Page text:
Size Alaska is larger than Texas, California and Montana combined. Alaska’s 586,412 square miles measure 2,400 miles east to west and 1,420 miles north to south. Mountains Alaska has 19 mountain peaks higher than 14,000 feet. Seventeen of the 20 highest peaks in the United States are in Alaska. Mt. McKinley is the highest peak in North America at 20,320 feet high. Yukon’s Mt. Logan is the highest in Canada at 19,551 feet. Coastline Alaska has 6,640 miles of coastline. Include all its islands and there are more than 33,900 miles of shoreline, which is double the amount in the Lower 48. Volcanoes Alaska has more than 70 volcanoes, with several erupting recently. Volcanic smoke is often visible to the west of the Kenai Peninsula. Valdez was near the epicenter of North America’s strongest recorded earthquake with a force measuring 9.2 on the Richter Scale that struck on March 27, 1964. Glaciers Alaska has about 100,000 glaciers. There are more active glaciers and ice fields in Alaska than the rest of the inhabited world. The 850 square mile Malaspina Glacier in southeast Alaska is the state’s largest and is the largest piedmont glacier in North America, spanning 60 miles across. (A piedmont glacier is a steep valley glacier glacier which has spread out into bulb-like lobes from spilling into flat plains.) Exit Glacier, near Seward, is one of Alaska’s most visited glaciers. Lakes Alaska has more than 3,000 rivers and over 3 million lakes. The 1,000 square mile Lake Iliamna is the largest. The 1,980 mile long Yukon River, which originates near Atlin, British Columbia and flows through Yukon, is the third longest river in the U.S. Highway Passes The highest highway pass in Alaska is Atigun Pass at 4,800 feet on the Dalton Highway. Maclaren Summit, 4,086 feet on the Denali Highway (Cantwell-Paxson) is the second highest. Eagle Summit, 3,685 feet, on the way to Circle is ranked third. Most visitors won’t drive over those passes but will cross over the fourth highest pass, Eureka Summit, 3,322 feet, which is on the Glenn Highway between Anchorage and Glenallen.
Regions of Alaska
Far North Alaska is a land of tundra, rolling hills and mountain ranges. The Arctic experiences polar day, or midnight sun in the summer, where the sun does not dip below the horizon, while during the winter, polar night occurs, where the sun does not rise for several months. Many communities can only be reached by air or snowmobile. The 216 mile Dalton Highway is the only US highway to reach the Arctic Circle and ends at Prudhoe Bay. The Inupiat people still live in the Far North, relying on hunting and fishing for food and passing their history from generation to generation. Some villages have been occupied for more than 10,000 years.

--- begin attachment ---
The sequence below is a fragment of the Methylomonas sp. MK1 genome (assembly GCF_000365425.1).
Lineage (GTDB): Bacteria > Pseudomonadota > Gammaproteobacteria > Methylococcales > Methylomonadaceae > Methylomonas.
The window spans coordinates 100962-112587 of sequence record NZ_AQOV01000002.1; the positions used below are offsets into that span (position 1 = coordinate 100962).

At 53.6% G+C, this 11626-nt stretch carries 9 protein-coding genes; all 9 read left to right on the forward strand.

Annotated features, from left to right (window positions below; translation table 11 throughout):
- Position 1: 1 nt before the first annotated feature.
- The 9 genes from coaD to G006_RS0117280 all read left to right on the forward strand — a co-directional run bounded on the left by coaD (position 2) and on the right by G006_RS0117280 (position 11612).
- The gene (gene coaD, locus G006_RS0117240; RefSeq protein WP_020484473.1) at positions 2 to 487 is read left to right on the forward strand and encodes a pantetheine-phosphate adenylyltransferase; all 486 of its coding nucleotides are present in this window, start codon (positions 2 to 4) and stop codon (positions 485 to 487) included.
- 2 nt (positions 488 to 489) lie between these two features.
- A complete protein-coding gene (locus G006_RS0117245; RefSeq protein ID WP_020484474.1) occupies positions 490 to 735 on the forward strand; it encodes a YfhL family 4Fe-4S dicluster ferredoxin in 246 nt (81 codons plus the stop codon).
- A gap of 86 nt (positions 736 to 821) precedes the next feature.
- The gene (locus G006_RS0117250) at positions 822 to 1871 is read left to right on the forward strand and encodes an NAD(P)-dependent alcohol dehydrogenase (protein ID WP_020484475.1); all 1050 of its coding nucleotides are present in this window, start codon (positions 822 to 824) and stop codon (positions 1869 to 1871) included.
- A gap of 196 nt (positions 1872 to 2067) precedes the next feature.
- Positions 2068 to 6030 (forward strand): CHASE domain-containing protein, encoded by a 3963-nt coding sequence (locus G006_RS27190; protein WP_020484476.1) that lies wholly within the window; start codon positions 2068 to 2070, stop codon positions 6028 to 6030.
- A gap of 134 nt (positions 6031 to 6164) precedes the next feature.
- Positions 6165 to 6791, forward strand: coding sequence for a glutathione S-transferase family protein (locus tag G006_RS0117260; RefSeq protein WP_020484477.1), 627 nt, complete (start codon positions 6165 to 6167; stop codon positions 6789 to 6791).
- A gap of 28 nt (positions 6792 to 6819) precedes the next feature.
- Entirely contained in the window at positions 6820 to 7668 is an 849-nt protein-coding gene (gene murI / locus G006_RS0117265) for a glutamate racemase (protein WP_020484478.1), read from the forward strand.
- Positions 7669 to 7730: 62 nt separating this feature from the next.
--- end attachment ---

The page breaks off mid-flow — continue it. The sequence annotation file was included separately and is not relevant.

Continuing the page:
Southwest Alaska encompasses a large area with a wide variety of terrain. The Aleutian Range of volcanic mountains, runs along the entire length of the Alaska Peninsula. The Aleutian Islands stretch 1000 miles from the Alaska Peninsula towards Asia, forming part of the Pacific Ring of Fire with their 57 volcanoes separating the Bering Sea from the Pacific Ocean. The mountainous, forested Kodiak Island is the second largest island in the United States. Bristol Bay’s freshwater streams make it the largest source of red salmon in the world. Inland, there are tens of thousands of square miles of relatively remote and unspoiled terrain including boreal forest, swamps and highlands.
Interior Alaska boasts a large area of wilderness as well as Alaska’s second biggest city, Fairbanks. Denali National Park is more than 6 million acres of forest, tundra, glaciers and home to a wide variety of wildlife, visited by 400,000 people each year. The Alaska Range in Denali National Park includes Mount McKinley, the highest mountain in North America at 20,237 feet. The wilderness of Interior Alaska can be explored via a wide range of guided tours and activities including ATV and Jeep tours, whitewater rafting and scenic river trips, fishing as well as flightseeing. During the winter, dog sledding and aurora borealis viewing are popular. Interior Alaska has a number of hot springs, many a short distance from Fairbanks. Fairbanks itself offers a number of activities including riverboat tours, gold mining tours and Pioneer Park, an historic theme park.
Southcentral Alaska is the most populated region in Alaska. With it’s relatively mild climate, mountains, oceans and glaciers, it is also a popular destination for visitors. Anchorage, with over 300,000 residents, is Alaska’s largest city and has easy access to glaciers, fjords and mountains. Bear viewing, golfing, fishing, river rafting, dog sledding and ice climbing are all activities within a short distance of Anchorage. The Kenai Peninsula, only 200 miles from Anchorage, boasts the colourful coastal towns of Seward, Whittier, Homer and Kenai, popular destinations for recreational activities including sailing, kayaking and fishing. In the interior of Southcentral Alaska, is the Matanuska-Susitna (Mat-Su) valley, a fertile farmland and Alaska’s major agricultural area, protected by mountain ranges.
Southeast Alaska, or the Alaska Panhandle, was the first area of Alaska settled when Alaska was acquired by the United States. Most of Southeast Alaska is covered by Tongass National Forest, the largest US National Forest. Tongass National Forest includes Glacier Bay National Park and the Alexander Archipelago where the tops of submerged mountains of the Coast Ranges form 1100 islands separated by channels and fjords. Some of these channels form the inside passage, part of the Alaska Marine Highway. The Inside Passage is popular with visitors for its scenery, whale watching, kayaking and canoeing. Juneau became the capital city of Alaska in 1906 when the government was moved from Sitka and it is still the capital city today. Mendenhall Glacier is only 13 miles from downtown Juneau and can be seen from the road or from the Mendenhall Glacier Visitor Center.